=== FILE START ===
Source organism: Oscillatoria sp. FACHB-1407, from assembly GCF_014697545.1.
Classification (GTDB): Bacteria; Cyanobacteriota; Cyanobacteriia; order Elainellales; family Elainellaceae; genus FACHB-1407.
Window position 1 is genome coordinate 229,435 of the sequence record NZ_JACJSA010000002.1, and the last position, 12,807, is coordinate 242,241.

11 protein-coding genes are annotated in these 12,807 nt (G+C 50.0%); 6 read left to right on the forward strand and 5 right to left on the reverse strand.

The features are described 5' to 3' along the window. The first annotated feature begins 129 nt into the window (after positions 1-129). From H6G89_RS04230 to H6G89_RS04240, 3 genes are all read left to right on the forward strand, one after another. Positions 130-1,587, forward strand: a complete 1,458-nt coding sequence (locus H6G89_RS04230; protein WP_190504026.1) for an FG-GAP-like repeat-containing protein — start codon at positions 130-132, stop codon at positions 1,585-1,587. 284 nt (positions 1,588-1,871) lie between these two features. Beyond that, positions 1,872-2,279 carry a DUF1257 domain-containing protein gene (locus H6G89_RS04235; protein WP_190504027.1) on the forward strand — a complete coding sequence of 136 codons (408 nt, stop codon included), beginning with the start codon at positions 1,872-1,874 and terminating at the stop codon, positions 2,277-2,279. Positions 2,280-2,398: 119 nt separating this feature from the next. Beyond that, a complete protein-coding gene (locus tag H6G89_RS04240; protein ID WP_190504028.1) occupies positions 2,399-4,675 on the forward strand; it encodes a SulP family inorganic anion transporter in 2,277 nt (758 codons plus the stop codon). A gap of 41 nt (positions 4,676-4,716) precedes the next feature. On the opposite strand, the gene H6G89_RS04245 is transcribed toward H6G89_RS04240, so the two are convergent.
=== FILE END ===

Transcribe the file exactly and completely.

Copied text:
Source organism: Oscillatoria sp. FACHB-1407, from assembly GCF_014697545.1.
Classification (GTDB): Bacteria; Cyanobacteriota; Cyanobacteriia; order Elainellales; family Elainellaceae; genus FACHB-1407.
Window position 1 is genome coordinate 229,435 of the sequence record NZ_JACJSA010000002.1, and the last position, 12,807, is coordinate 242,241.

11 protein-coding genes are annotated in these 12,807 nt (G+C 50.0%); 6 read left to right on the forward strand and 5 right to left on the reverse strand.

The features are described 5' to 3' along the window. The first annotated feature begins 129 nt into the window (after positions 1-129). From H6G89_RS04230 to H6G89_RS04240, 3 genes are all read left to right on the forward strand, one after another. Positions 130-1,587, forward strand: a complete 1,458-nt coding sequence (locus H6G89_RS04230; protein WP_190504026.1) for an FG-GAP-like repeat-containing protein — start codon at positions 130-132, stop codon at positions 1,585-1,587. 284 nt (positions 1,588-1,871) lie between these two features. Beyond that, positions 1,872-2,279 carry a DUF1257 domain-containing protein gene (locus H6G89_RS04235; protein WP_190504027.1) on the forward strand — a complete coding sequence of 136 codons (408 nt, stop codon included), beginning with the start codon at positions 1,872-1,874 and terminating at the stop codon, positions 2,277-2,279. Positions 2,280-2,398: 119 nt separating this feature from the next. Beyond that, a complete protein-coding gene (locus tag H6G89_RS04240; protein ID WP_190504028.1) occupies positions 2,399-4,675 on the forward strand; it encodes a SulP family inorganic anion transporter in 2,277 nt (758 codons plus the stop codon). A gap of 41 nt (positions 4,676-4,716) precedes the next feature. On the opposite strand, the gene H6G89_RS04245 is transcribed toward H6G89_RS04240, so the two are convergent.